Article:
Each year, on World Malaria Day we evaluate how new developments in the market can help supply chain stakeholders
improve the outcomes of malaria programs in low-and middle income countries.
This year, we look at the impact of supply chains on malaria programs through the
lens of the COVID-19 pandemic.
We know that the already fragile humanitarian- and public health supply chains will come under
increased pressure owing to the global measures that have been implemented to curb the spread of COVID-19. Even with risk mitigation measures in place, supply chain stakeholders in the public sector will have to dramatically improve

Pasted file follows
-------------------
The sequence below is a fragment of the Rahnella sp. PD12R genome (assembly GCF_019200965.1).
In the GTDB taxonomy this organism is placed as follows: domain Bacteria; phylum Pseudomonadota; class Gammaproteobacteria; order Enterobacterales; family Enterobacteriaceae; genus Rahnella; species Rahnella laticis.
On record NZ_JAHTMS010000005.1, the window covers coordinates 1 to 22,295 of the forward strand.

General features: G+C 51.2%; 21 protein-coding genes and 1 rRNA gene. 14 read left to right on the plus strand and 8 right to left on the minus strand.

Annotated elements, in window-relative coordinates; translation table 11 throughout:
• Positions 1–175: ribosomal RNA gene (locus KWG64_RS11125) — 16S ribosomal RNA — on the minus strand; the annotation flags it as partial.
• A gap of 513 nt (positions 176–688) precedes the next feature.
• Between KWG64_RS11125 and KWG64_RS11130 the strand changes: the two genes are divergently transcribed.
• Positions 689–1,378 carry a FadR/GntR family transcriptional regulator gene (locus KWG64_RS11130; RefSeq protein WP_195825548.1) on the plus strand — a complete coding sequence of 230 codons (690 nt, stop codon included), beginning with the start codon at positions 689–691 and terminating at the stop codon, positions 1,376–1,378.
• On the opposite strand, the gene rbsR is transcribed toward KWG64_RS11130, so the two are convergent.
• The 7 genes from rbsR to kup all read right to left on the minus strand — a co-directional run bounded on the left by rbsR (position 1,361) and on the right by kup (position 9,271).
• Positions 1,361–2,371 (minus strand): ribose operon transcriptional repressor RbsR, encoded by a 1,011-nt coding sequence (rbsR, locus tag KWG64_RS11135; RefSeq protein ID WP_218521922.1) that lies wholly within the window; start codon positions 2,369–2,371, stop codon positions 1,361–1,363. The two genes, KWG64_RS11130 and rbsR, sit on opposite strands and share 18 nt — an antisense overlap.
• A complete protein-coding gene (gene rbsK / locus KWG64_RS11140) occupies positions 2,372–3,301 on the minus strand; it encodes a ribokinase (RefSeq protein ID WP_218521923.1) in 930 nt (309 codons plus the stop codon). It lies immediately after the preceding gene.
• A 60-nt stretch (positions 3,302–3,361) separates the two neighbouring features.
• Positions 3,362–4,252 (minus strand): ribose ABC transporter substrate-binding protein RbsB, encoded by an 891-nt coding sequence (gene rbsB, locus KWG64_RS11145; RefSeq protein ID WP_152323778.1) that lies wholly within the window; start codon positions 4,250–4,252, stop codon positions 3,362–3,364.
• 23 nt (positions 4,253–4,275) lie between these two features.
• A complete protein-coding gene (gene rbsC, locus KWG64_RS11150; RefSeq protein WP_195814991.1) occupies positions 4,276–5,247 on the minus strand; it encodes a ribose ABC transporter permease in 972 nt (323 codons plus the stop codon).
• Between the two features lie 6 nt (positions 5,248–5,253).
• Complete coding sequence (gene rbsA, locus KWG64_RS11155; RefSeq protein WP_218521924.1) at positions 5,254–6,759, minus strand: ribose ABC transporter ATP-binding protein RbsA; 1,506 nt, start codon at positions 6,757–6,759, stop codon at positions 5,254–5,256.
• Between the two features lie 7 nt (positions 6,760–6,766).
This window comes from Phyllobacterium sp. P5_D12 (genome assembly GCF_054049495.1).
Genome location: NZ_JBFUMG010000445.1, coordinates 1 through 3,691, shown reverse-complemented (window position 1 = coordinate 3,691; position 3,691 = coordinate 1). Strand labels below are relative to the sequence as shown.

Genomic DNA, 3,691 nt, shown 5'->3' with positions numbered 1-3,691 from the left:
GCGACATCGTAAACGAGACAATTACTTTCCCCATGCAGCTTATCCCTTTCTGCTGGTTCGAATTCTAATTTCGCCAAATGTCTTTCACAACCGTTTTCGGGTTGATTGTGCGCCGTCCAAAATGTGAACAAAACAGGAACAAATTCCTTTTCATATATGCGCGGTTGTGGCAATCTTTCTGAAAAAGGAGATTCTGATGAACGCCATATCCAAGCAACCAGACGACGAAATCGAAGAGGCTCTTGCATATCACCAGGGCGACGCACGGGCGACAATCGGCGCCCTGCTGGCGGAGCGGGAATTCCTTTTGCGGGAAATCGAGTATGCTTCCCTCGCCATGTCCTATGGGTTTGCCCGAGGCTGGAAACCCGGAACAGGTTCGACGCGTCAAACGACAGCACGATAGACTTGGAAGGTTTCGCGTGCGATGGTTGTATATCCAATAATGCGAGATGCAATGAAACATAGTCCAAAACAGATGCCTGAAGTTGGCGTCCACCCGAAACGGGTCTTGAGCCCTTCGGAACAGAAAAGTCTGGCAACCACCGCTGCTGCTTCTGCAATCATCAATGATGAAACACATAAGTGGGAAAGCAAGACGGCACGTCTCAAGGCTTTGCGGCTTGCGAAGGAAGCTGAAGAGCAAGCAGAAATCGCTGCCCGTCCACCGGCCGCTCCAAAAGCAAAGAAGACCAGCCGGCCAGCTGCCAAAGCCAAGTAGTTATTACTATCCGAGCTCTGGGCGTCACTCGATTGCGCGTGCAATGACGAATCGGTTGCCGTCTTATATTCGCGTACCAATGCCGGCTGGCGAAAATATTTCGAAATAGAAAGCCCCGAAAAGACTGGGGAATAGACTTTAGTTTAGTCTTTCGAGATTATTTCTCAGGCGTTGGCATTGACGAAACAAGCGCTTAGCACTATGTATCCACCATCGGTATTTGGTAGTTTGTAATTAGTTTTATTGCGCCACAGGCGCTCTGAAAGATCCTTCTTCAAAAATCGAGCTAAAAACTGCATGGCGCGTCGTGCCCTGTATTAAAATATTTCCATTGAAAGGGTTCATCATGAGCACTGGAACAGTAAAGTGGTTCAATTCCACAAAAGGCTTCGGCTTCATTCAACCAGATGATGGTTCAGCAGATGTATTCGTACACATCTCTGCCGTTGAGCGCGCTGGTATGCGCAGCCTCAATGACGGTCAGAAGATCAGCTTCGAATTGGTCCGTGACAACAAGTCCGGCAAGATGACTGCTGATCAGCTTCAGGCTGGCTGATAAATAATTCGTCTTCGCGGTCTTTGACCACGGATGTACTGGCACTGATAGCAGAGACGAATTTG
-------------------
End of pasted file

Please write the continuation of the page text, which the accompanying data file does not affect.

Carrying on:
coordination to ensure access to malaria prevention, diagnosis and treatment services is not compromised by the efforts to limit the spread of the new disease.
For humanitarian- and public health supply chains
improved coordination means:
- increased engagement among stakeholders,
- expanding supply sources through prequalification,
- creative problem solving,
- leveraging alternative modes of transport, and
- sharing more resources and assets.
Through efforts to better coordinate, organizations have the opportunity to showcase their expertise in supply chain- and risk management, by proactively advising clients such as principal recipients, and government procurement units, on how to best adjust their forecasting, procurement, warehousing, and logistics activities to
minimize stockouts during the COVID-19 pandemic.
From a supply chain, and procurement perspective, there are several key activities (downstream and upstream) that are typically implemented as a standard practice to prevent stockouts, but one such activity that stood out to us - in the face of COVID-19 - is